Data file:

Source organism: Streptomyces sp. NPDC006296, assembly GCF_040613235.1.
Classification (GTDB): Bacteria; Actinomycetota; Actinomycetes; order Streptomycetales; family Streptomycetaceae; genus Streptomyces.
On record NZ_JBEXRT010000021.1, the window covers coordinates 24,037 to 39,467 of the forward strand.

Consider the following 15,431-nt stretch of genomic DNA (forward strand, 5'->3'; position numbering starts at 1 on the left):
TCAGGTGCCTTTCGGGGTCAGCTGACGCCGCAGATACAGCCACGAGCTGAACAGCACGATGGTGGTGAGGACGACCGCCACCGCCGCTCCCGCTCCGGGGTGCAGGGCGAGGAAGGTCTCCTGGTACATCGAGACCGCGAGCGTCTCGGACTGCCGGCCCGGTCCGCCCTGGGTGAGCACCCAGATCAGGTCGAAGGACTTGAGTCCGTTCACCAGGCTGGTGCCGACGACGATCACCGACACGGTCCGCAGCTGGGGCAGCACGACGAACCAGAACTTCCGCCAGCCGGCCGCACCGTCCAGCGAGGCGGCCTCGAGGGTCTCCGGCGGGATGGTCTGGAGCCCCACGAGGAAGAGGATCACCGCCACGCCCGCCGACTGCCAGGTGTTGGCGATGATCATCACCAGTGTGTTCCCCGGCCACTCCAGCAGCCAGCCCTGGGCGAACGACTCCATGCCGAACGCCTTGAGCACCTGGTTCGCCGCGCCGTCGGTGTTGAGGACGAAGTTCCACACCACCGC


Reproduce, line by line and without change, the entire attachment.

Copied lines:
Source organism: Streptomyces sp. NPDC006296, assembly GCF_040613235.1.
Classification (GTDB): Bacteria; Actinomycetota; Actinomycetes; order Streptomycetales; family Streptomycetaceae; genus Streptomyces.
On record NZ_JBEXRT010000021.1, the window covers coordinates 24,037 to 39,467 of the forward strand.

Consider the following 15,431-nt stretch of genomic DNA (forward strand, 5'->3'; position numbering starts at 1 on the left):
TCAGGTGCCTTTCGGGGTCAGCTGACGCCGCAGATACAGCCACGAGCTGAACAGCACGATGGTGGTGAGGACGACCGCCACCGCCGCTCCCGCTCCGGGGTGCAGGGCGAGGAAGGTCTCCTGGTACATCGAGACCGCGAGCGTCTCGGACTGCCGGCCCGGTCCGCCCTGGGTGAGCACCCAGATCAGGTCGAAGGACTTGAGTCCGTTCACCAGGCTGGTGCCGACGACGATCACCGACACGGTCCGCAGCTGGGGCAGCACGACGAACCAGAACTTCCGCCAGCCGGCCGCACCGTCCAGCGAGGCGGCCTCGAGGGTCTCCGGCGGGATGGTCTGGAGCCCCACGAGGAAGAGGATCACCGCCACGCCCGCCGACTGCCAGGTGTTGGCGATGATCATCACCAGTGTGTTCCCCGGCCACTCCAGCAGCCAGCCCTGGGCGAACGACTCCATGCCGAACGCCTTGAGCACCTGGTTCGCCGCGCCGTCGGTGTTGAGGACGAAGTTCCACACCACCGC